There are more tools than ever before to help small business owners run, market and scale their businesses. Digital resources give entrepreneurs access to capabilities once reserved for big corporations. Besides the No. 1 digital tool every business needs – a great website - here are 26 other digital resources almost every small business can benefit from.
- Online accounting apps: Storing your business’s books in the cloud using online accounting software saves you so much time, you’ll wonder why you didn’t do it sooner. You’ll be able to share your financial data with your accountant, tax preparer or loan officer with the click of a mouse. Link it with your business bank accounts, so everything updates in real-time. QuickBooks is the best-known accounting app for small businesses, but I’ve heard good things about Sage, FreshBooks, and Xero, too.
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- Cloud storage and sharing tools: If you’re not already using cloud-based file storage and sharing apps, what are you waiting for? These apps have truly changed my life—no more emailing files to colleagues or forgetting documents at the office. Now, many cloud storage and sharing tools go beyond that function to incorporate full suites of products, such as accounting, email and more. Check out Dropbox, Microsoft OneDrive, Zoho One and Google Drive to see what they have to offer.
Project management tools: Whether you’re a solopreneur or have employees, keeping track of everything on your plate can be a challenge—especially as your business grows. Project management software helps you assign tasks, schedule deadlines, monitor progress, chat with your team members, collaborate on work and more. Different tools offer different features—some are more focused on scheduling, others on collaboration, and many now incorporate cloud storage/sharing as well. Personally, I love Trello, but other entrepreneurs swear by Basecamp, Asana or Wrike.
- Mechanical memory: If you’re anything like me, you collect ideas everywhere you go/look/read. I used to write all my notes down on scraps of paper (which I’d usually lose) or notebooks (which made them hard to find later). Thanks to what I call “mechanical memory” apps, there’s no need for all that anymore. If I see a video/photo/article/post I want to remember, I just save it to Pocket. Colleagues of mine swear by Evernote.
Travel tools: If you ever hit the road for business, you need Tripit to store all your travel information in one place, and Expensify or Shoeboxed to make scanning, sorting and storing receipts a snap. (Can you tell I’m not a big fan of little scraps of paper?) If you mostly travel by car, don’t start your engine without Waze. This mobile traffic app that crowdsources real-time driver feedback to tell you the fastest way to get anywhere.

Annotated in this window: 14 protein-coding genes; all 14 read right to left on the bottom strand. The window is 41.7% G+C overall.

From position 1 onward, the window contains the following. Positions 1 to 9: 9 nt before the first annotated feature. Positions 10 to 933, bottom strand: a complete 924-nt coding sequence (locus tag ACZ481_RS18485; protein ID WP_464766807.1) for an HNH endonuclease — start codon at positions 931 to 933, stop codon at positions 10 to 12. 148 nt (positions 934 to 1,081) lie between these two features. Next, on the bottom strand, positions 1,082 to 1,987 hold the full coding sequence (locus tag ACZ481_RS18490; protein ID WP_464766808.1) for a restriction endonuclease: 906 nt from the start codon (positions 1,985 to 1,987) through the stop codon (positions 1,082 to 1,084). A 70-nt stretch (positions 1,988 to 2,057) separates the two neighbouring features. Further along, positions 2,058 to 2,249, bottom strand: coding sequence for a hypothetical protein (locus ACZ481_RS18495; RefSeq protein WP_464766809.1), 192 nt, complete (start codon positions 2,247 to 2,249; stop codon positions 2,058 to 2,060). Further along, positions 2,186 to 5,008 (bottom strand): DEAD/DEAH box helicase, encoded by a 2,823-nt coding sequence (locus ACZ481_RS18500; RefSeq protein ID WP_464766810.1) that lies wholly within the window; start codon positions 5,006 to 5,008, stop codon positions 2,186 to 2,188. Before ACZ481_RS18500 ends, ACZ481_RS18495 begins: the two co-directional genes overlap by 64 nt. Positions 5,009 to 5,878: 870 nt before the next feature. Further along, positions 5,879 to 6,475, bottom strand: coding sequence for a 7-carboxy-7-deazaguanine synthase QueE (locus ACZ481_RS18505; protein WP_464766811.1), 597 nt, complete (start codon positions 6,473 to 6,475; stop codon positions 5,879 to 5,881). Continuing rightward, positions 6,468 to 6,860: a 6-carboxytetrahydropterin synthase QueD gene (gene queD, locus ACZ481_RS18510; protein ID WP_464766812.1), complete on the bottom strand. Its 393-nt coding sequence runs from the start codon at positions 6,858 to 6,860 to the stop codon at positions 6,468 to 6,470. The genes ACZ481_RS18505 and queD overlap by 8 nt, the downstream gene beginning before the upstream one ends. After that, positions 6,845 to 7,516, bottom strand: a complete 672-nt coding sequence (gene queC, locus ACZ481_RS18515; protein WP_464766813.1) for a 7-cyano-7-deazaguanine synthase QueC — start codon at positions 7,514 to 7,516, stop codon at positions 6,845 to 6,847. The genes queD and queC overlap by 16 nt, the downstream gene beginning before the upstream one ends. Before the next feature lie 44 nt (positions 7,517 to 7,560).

Social media management: I don’t want to think about how much of my time social media marketing eats up—but it would be even more if I didn’t rely on apps to help organize, manage and schedule social stuff, specifically, Hootsuite, Buffer and TweetDeck. If you live in the Apple ecosystem, I love Tweetbot and just started using Twitterrific as well. (Both have separate apps for iOS.)
- Customer Service: If you sell products, collect leads or otherwise interact with customers on your business website, live chat can enable you to manage customer service quickly and easily. In addition to interacting live, you can also automate chats to handle common questions or problems. A few small-business-friendly live chat solutions to look at are Olark, MyLiveChat and ClickDesk.
Whether most of your business is conducted online or “IRL,” digital apps will change the way you work (for the better). What digital apps do you rely on?
Rieva Lesonsky is CEO and Co-founder of GrowBiz Media, a custom content and media company focusing on small business and entrepreneurship, and the blog SmallBizDaily.com. A nationally known speaker and authority on entrepreneurship, Rieva has been covering America’s entrepreneurs for more than 30 years. Before co-founding GrowBiz Media, Lesonsky was the long-time Editorial Director of Entrepreneur Magazine. Lesonsky has appeared on hundreds of radio shows and numerous local and national television programs, including the Today Show, Good Morning America, CNN, The Martha Stewart Show and Oprah.
Lesonsky regularly writes about small business for numerous websites and for corporations targeting entrepreneurs. Many organizations have recognized Lesonsky for her tireless devotion to helping entrepreneurs. She served on the Small Business Administration’s National Advisory Council for six years, was honored by the SBA as a Small Business Media Advocate and a Woman in Business Advocate, and received the prestigious Lou Campanelli award from SCORE. She is a long-time member of the Business Journalists Hall of Fame.
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